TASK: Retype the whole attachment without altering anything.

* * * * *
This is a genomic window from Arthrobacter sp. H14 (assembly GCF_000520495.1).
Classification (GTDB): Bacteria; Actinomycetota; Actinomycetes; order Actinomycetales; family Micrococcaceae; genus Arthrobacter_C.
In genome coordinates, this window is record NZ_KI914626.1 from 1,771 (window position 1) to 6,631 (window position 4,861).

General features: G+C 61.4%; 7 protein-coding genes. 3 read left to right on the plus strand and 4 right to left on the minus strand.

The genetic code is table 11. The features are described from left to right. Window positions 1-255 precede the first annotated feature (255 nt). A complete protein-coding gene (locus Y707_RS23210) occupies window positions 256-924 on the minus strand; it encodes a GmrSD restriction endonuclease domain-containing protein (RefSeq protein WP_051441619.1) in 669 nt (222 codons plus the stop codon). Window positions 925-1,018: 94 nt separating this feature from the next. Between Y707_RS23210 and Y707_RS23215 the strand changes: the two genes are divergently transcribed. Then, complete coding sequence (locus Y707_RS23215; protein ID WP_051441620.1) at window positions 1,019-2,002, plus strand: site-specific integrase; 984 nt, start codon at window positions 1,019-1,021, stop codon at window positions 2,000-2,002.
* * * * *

This is a genomic window from Arthrobacter sp. H14 (assembly GCF_000520495.1).
Classification (GTDB): Bacteria; Actinomycetota; Actinomycetes; order Actinomycetales; family Micrococcaceae; genus Arthrobacter_C.
In genome coordinates, this window is record NZ_KI914626.1 from 1,771 (window position 1) to 6,631 (window position 4,861).

General features: G+C 61.4%; 7 protein-coding genes. 3 read left to right on the plus strand and 4 right to left on the minus strand.

The genetic code is table 11. The features are described from left to right. Window positions 1-255 precede the first annotated feature (255 nt). A complete protein-coding gene (locus Y707_RS23210) occupies window positions 256-924 on the minus strand; it encodes a GmrSD restriction endonuclease domain-containing protein (RefSeq protein WP_051441619.1) in 669 nt (222 codons plus the stop codon). Window positions 925-1,018: 94 nt separating this feature from the next. Between Y707_RS23210 and Y707_RS23215 the strand changes: the two genes are divergently transcribed. Then, complete coding sequence (locus Y707_RS23215; protein ID WP_051441620.1) at window positions 1,019-2,002, plus strand: site-specific integrase; 984 nt, start codon at window positions 1,019-1,021, stop codon at window positions 2,000-2,002.